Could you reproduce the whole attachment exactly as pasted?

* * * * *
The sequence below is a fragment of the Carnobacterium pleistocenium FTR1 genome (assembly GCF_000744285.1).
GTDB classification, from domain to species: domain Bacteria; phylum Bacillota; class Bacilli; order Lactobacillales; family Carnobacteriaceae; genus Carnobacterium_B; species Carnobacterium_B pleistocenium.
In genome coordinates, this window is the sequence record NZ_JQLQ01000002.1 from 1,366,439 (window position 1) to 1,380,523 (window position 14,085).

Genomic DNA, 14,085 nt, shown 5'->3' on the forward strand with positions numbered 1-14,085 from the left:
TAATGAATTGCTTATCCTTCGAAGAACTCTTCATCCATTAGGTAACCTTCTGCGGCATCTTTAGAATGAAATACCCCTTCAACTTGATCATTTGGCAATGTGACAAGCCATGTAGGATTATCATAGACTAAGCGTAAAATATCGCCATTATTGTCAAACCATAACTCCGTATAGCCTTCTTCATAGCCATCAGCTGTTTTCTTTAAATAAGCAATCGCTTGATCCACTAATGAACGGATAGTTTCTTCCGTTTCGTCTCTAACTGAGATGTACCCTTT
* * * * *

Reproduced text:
The sequence below is a fragment of the Carnobacterium pleistocenium FTR1 genome (assembly GCF_000744285.1).
GTDB classification, from domain to species: domain Bacteria; phylum Bacillota; class Bacilli; order Lactobacillales; family Carnobacteriaceae; genus Carnobacterium_B; species Carnobacterium_B pleistocenium.
In genome coordinates, this window is the sequence record NZ_JQLQ01000002.1 from 1,366,439 (window position 1) to 1,380,523 (window position 14,085).

Genomic DNA, 14,085 nt, shown 5'->3' on the forward strand with positions numbered 1-14,085 from the left:
TAATGAATTGCTTATCCTTCGAAGAACTCTTCATCCATTAGGTAACCTTCTGCGGCATCTTTAGAATGAAATACCCCTTCAACTTGATCATTTGGCAATGTGACAAGCCATGTAGGATTATCATAGACTAAGCGTAAAATATCGCCATTATTGTCAAACCATAACTCCGTATAGCCTTCTTCATAGCCATCAGCTGTTTTCTTTAAATAAGCAATCGCTTGATCCACTAATGAACGGATAGTTTCTTCCGTTTCGTCTCTAACTGAGATGTACCCTTT